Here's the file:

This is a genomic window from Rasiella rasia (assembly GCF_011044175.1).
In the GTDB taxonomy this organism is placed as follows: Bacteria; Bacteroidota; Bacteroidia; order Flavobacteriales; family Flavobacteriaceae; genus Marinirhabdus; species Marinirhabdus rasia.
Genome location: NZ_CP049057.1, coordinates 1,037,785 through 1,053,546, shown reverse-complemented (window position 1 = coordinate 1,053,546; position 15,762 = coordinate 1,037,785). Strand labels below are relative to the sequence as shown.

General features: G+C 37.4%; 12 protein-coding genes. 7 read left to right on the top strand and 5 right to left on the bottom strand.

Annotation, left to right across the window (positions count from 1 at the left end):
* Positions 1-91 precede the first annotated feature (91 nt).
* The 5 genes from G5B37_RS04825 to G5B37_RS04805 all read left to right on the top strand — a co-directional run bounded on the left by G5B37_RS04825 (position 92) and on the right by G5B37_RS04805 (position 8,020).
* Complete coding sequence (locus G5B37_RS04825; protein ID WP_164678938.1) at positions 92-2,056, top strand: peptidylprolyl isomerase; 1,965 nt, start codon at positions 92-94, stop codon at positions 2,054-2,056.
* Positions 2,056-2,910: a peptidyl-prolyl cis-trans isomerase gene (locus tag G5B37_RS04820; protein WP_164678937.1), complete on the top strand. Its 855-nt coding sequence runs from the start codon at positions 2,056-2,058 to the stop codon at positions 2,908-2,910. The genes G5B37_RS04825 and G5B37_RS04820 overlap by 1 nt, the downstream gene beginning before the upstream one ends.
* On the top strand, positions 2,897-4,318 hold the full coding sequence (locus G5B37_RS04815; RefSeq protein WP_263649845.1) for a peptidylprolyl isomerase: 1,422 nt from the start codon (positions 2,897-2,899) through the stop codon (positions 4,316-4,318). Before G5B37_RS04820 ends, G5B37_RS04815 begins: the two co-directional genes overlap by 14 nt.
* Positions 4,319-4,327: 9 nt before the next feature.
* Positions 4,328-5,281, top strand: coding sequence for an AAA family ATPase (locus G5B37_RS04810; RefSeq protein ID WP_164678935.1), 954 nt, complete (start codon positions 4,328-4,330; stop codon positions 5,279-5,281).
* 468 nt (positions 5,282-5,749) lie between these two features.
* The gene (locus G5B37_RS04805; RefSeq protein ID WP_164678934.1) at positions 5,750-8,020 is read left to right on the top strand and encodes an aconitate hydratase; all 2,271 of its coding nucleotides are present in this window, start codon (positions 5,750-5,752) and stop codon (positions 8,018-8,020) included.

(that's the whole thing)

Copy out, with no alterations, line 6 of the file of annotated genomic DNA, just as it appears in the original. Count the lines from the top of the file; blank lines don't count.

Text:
* Positions 1-91 precede the first annotated feature (91 nt).